In any case, the emission reduction credits are the final hurdle that Lancaster officials hope Palmdale officials will fail to clear on the path to beginning the plant’s construction.

The recent $28 million sale of the site to a private entity, the Summit Power Group, and the plant’s progress towards obtaining those emission reduction credits have created a sense of urgency among those in Lancaster who seek to halt the project. The dispute between the two cities has devolved into a high-stakes ‘he said, she said’ debate over exactly who the plant will hurt and who it will help.

For example, Crist argues that the sale to Summit Power Group in itself is a violation of the promise Palmdale made to the community that it would own and operate the plant to the end of reducing energy costs throughout the Antelope Valley

“When you present something that is a monstrosity like this to the community you have to give it some benefits,” Crist said of Palmdale’s argument that the plant will reduce energy costs throughout the Antelope Valley.

The City of Palmdale’s official website presented the power plant in these words: “The City of Palmdale proposes to construct, own, and operate the Palmdale Hybrid Power Plant (PHPP), an innovative 570 megawatt (MW) electric generating facility,” lending credence to Crist’s assertion that they flipped on the promise to own and operate the plant themselves.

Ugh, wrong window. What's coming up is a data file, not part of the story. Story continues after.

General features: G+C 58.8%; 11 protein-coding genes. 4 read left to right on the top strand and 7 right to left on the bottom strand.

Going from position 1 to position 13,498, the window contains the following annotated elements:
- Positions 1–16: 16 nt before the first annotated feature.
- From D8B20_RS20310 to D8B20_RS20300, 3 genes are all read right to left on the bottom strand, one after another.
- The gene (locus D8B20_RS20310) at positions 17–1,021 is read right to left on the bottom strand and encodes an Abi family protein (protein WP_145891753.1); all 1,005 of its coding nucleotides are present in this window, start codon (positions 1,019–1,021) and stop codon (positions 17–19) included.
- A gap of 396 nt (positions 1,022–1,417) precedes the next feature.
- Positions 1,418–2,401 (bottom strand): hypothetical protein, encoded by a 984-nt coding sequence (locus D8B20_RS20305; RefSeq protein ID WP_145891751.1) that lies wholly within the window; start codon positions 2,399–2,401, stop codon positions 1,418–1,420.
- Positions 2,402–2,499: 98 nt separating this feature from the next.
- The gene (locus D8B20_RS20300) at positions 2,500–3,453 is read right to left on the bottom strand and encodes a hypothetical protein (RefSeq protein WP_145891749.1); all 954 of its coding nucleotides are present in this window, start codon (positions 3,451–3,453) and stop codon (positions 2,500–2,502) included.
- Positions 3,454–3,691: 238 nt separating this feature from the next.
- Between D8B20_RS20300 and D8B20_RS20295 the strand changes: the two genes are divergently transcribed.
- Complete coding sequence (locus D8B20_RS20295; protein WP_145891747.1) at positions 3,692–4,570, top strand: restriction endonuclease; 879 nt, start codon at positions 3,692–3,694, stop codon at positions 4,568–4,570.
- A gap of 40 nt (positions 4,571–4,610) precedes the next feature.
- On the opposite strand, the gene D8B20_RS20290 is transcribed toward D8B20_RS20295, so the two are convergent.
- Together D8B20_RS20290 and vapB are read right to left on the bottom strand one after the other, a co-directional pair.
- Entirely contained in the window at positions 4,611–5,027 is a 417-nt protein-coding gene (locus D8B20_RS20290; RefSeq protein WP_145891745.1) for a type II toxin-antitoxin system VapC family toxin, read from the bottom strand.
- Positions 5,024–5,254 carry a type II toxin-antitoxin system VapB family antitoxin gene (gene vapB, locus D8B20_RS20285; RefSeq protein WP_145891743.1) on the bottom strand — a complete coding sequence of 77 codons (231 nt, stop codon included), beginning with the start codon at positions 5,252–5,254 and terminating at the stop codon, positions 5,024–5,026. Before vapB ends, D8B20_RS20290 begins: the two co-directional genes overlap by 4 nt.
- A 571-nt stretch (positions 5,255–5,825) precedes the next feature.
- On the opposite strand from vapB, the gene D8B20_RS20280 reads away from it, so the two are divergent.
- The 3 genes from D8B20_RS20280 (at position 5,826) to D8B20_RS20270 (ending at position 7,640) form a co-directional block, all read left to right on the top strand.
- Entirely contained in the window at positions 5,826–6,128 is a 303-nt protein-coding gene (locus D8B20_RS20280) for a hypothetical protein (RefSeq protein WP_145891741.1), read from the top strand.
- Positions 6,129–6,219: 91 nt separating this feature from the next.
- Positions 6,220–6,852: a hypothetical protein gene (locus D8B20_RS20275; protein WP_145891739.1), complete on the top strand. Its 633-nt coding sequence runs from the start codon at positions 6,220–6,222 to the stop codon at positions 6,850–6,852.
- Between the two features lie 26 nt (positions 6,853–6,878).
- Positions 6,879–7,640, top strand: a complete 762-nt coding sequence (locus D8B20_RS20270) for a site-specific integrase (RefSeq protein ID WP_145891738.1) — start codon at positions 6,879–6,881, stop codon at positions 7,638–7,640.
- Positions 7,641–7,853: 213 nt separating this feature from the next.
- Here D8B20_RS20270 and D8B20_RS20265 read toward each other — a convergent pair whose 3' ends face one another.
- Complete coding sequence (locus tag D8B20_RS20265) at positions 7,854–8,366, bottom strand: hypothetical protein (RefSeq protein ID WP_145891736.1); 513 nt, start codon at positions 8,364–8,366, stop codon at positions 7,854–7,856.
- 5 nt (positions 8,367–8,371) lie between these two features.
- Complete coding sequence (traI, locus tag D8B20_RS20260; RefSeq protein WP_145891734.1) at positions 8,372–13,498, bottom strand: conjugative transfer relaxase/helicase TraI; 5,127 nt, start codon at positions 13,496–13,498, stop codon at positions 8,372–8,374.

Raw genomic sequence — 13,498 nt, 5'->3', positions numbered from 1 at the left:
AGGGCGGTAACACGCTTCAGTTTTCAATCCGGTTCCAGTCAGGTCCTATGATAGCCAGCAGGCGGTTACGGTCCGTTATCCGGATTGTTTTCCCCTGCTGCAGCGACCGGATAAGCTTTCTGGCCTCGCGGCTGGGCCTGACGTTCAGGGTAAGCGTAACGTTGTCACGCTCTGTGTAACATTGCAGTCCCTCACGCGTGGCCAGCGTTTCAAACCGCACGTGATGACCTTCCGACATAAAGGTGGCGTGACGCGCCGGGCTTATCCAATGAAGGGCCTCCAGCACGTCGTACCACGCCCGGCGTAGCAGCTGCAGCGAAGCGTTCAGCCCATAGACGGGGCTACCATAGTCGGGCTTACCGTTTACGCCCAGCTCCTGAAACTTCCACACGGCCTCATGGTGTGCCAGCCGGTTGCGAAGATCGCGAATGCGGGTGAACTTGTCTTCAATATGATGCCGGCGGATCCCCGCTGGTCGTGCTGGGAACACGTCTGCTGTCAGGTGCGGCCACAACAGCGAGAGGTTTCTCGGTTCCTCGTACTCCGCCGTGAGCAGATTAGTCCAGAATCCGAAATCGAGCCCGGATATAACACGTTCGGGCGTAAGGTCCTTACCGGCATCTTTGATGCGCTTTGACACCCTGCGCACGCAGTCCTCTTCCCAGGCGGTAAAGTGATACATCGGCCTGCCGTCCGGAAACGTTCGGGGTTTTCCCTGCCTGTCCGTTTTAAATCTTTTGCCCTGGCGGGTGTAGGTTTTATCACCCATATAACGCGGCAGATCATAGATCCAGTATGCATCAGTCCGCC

But Ledford said that was not a promise but just one of three options, one that became less realistic when the billion-dollar project was viewed in light of the financial crisis that began in 2008.

Crist additionally took issue with the amount of land that Summit purchased for the project, saying the 50 acres sold is not enough to include both the solar and gas components of the plant.

“Summit is interested in only 50 acres because Summit owns a portfolio of only wind and solar,” Ledford countered. “This project will be a stabilizing factor for their alternative energy production.”

Palmdale also defended its choice to locate the power plant so close to the border of Lancaster, despite Crist’s protests that having sold just 50 acres to Summit gives them more flexibility with regards to the location.

The defense was detailed in one of a series of “Fact vs. Fiction” reports released by the City of Palmdale attacking Crist’s assertions regarding the plant’s potential dangers. The report quoted the California Energy Commission’s approval of the project saying that alternative sites considered would not be feasible.

Regardless of the EPA and CEC approvals, however, construction cannot proceed until the emission reduction credits have been approved. Throughout that process, accusations between the two cities will continue to pollute the debate until the discussion is so clouded with facts, figures, and fighting that the truth may be as unclear as the air.

“No one’s going to dispute that there’s emissions from a power plant,” said John Mlynar, the City of Palmdale’s communications manager. “There’s emissions from their go-cart race [Lancaster’s] going to have next week.”